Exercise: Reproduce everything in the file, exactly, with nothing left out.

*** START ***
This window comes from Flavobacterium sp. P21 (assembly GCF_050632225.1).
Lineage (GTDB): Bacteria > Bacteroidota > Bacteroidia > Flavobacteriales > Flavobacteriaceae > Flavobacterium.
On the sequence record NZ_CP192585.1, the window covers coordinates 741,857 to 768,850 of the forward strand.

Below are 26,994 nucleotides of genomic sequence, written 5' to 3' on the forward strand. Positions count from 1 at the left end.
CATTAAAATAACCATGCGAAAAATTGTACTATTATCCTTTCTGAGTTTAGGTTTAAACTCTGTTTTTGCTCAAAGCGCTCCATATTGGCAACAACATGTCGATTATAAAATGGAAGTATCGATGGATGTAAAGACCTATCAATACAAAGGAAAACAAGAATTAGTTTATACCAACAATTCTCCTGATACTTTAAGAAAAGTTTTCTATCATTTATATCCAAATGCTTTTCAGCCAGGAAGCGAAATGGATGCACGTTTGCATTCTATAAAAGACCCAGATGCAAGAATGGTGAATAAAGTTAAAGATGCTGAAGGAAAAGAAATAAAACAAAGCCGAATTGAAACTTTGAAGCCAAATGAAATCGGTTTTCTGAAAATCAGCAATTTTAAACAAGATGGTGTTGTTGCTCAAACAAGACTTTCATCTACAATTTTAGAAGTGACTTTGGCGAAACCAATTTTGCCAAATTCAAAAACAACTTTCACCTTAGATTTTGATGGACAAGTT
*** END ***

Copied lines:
This window comes from Flavobacterium sp. P21 (assembly GCF_050632225.1).
Lineage (GTDB): Bacteria > Bacteroidota > Bacteroidia > Flavobacteriales > Flavobacteriaceae > Flavobacterium.
On the sequence record NZ_CP192585.1, the window covers coordinates 741,857 to 768,850 of the forward strand.

Below are 26,994 nucleotides of genomic sequence, written 5' to 3' on the forward strand. Positions count from 1 at the left end.
CATTAAAATAACCATGCGAAAAATTGTACTATTATCCTTTCTGAGTTTAGGTTTAAACTCTGTTTTTGCTCAAAGCGCTCCATATTGGCAACAACATGTCGATTATAAAATGGAAGTATCGATGGATGTAAAGACCTATCAATACAAAGGAAAACAAGAATTAGTTTATACCAACAATTCTCCTGATACTTTAAGAAAAGTTTTCTATCATTTATATCCAAATGCTTTTCAGCCAGGAAGCGAAATGGATGCACGTTTGCATTCTATAAAAGACCCAGATGCAAGAATGGTGAATAAAGTTAAAGATGCTGAAGGAAAAGAAATAAAACAAAGCCGAATTGAAACTTTGAAGCCAAATGAAATCGGTTTTCTGAAAATCAGCAATTTTAAACAAGATGGTGTTGTTGCTCAAACAAGACTTTCATCTACAATTTTAGAAGTGACTTTGGCGAAACCAATTTTGCCAAATTCAAAAACAACTTTCACCTTAGATTTTGATGGACAAGTT